Coronavirus variants are ripping through Canada and Minnesota, and they're infecting younger people most, officials warn

Coronavirus variants are ripping through Canada and Minnesota, and they're infecting younger people most, officials warn
Canada's Prime Minister Justin Trudeau.Reuters
  • On Tuesday, British Columbia, Canada, and Minnesota recorded their highest number of daily COVID-19 infections since January.
  • Highly infectious coronavirus variants are partly to blame.
  • Younger people are getting infected more than other age groups in both regions.

Officials in Canada and Minnesota have warned of surging COVID-19 cases fueled by highly infectious coronavirus variants, with mostly younger people infected.

Minnesota recorded more than 2,600 new daily cases on Monday, according to the Minnesota Department of Health, its highest tally since January. Hospitalizations were up 37% from two weeks earlier, the New York Times reported.

British Columbia (BC), the province on the west coast of Canada that shares a 1,300-mile land border with the US, recorded more than 1,000 daily cases on Tuesday for the first time since January, Adrian Dix, BC minister of health, said on Twitter.

Michael T. Osterholm, the director of the Center for Infectious Disease Research and Policy at the University of Minnesota said Wednesday that "the variant is adding on to what would have been an increase in cases anyway, but it surely is adding on in a very powerful way," per the New York Times.

Read more: COVID-19 Vaccine Tracker: AstraZeneca's shot proves safe and effective, and is headed to the FDA


A coronavirus variant called B.1.1.7, first identified in the UK, is 30% to 50% more contagious, and partly to blame for the rise in Minnesotan cases. It's also the most common coronavirus variant in the US overall, with more than 16,000 cases reported.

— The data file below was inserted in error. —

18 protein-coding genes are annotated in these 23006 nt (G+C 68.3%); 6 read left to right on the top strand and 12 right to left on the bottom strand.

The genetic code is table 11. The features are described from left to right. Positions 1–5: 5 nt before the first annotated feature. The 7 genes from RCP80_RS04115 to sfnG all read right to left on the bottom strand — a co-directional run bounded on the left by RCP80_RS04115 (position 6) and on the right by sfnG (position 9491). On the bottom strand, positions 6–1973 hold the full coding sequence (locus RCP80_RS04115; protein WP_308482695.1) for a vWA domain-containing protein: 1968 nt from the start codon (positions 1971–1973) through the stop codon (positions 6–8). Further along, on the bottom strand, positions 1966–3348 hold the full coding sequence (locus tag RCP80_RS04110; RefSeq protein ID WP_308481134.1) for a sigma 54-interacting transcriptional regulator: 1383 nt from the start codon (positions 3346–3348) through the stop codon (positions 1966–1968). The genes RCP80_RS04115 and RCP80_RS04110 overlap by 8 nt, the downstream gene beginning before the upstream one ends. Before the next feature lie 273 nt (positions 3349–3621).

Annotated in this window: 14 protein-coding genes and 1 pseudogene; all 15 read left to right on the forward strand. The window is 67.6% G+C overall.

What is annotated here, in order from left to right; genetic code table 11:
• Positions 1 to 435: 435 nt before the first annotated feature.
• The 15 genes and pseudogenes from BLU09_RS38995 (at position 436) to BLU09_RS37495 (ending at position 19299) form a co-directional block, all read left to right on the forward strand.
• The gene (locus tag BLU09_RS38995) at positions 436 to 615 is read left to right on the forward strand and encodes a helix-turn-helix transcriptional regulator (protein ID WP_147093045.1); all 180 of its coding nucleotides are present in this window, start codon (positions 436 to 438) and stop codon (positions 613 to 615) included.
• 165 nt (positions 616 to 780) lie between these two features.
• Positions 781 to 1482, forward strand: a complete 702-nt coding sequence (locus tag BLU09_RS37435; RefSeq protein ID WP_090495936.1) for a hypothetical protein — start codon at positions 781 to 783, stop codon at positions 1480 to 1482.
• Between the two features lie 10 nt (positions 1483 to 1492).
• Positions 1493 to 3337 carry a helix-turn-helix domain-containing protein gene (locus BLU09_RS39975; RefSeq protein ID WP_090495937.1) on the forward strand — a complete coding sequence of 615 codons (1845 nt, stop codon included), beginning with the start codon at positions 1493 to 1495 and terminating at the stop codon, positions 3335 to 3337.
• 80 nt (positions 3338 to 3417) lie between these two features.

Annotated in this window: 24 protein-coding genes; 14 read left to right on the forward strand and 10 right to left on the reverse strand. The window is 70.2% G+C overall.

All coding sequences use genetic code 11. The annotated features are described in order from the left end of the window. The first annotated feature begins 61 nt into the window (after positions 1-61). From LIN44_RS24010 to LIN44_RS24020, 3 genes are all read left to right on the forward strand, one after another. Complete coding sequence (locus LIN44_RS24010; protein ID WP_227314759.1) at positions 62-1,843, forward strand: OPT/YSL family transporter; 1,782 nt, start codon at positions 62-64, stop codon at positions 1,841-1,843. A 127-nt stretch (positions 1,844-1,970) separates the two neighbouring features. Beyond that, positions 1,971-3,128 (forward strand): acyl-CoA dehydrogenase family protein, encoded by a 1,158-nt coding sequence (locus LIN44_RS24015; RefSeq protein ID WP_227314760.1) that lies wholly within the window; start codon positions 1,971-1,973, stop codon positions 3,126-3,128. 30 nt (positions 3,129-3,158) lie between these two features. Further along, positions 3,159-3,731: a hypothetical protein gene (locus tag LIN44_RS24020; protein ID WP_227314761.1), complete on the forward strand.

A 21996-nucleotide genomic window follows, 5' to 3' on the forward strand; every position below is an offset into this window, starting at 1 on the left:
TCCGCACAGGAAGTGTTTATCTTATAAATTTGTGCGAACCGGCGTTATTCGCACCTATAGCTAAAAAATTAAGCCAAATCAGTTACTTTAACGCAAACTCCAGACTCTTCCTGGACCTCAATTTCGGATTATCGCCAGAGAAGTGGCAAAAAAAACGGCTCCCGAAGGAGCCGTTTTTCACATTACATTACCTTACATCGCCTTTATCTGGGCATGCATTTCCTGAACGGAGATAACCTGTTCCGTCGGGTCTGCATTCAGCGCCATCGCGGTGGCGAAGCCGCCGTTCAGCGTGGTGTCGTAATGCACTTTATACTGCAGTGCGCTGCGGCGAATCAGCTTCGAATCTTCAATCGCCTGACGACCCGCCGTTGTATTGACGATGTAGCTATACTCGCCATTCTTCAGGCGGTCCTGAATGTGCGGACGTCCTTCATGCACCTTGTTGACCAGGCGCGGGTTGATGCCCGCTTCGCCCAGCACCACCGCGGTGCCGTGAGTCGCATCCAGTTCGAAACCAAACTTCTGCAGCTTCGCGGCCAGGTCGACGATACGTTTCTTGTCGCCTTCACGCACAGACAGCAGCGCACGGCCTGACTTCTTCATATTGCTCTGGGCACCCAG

B.1.1.7 is the most common variant in British Columbia (BC), accounting for more than 2,800 of more than 105,000 coronavirus infections.

But BC officials are most concerned by rising numbers of people infected with P.1, the variant first found in Brazil, which is about 50% more infectious and able to evade the immune response, meaning people can get re-infected. There are 877 cases of P.1 in BC currently.

"I believe that there's going to be kind of a race between [B.1.1.7] and P.1 over the next few weeks," Daniel Coombs, a mathematics professor with expertise in epidemic modeling at the University of British Columbia, told the Wall Street Journal. "And P.1 appears to be catching up."

Lockdown restrictions in BC were tightened on April 1.


The famous Whistler ski resort to the north of Vancouver was forced to shut at the end of last month.

Meanwhile, kids in Minnesota were encouraged to test at least every two weeks to stop infections spreading.

Younger people infected the most

Most new cases in BC are in younger people aged between 20 to 29.

In Minnesota, the majority of new cases are in 20 to 24 year olds.

Dr. Ruth Lynfield, a state epidemiologist, told the New York Times that there was a notable rise in cases in those aged 10 to 19, who accounted for about one in six new cases between mid-February and the end of March, compared with just one in nine over October and November.


At CentraCare, a health provider in Minnesota, 70% of patients are under 65, the Star Tribune reported. "That was unheard of when we were at the peak of last fall and winter," Dr. George Morris, physician incident commander for COVID-19 response at CentraCare, told the paper Tuesday.

The figures do not indicate severity of illness, but some people have been hit with serious complications from the virus, Morris said.

"It is not that these people are just sitting in the hospital in a bed, they are in the hospital, in the ICU," Morris said. "Ten of them are on ventilators. These are young adults and they are there for a long period of time."

The relatively higher number of younger adults catching coronavirus could be due to the vaccine rollout - 32% of Americans and 15% of Canadians have had at least one dose of a COVID-19 vaccine, according to Oxford University's Our World in Data, and both countries have prioritized older people.

Minnesota Health Commissioner Jan Malcolm told reporters Tuesday that Minnesota likely won't see as severe a spike as it saw in November and December, thanks to vaccinations. But Minnesota was "definitely not out of the woods yet", she said.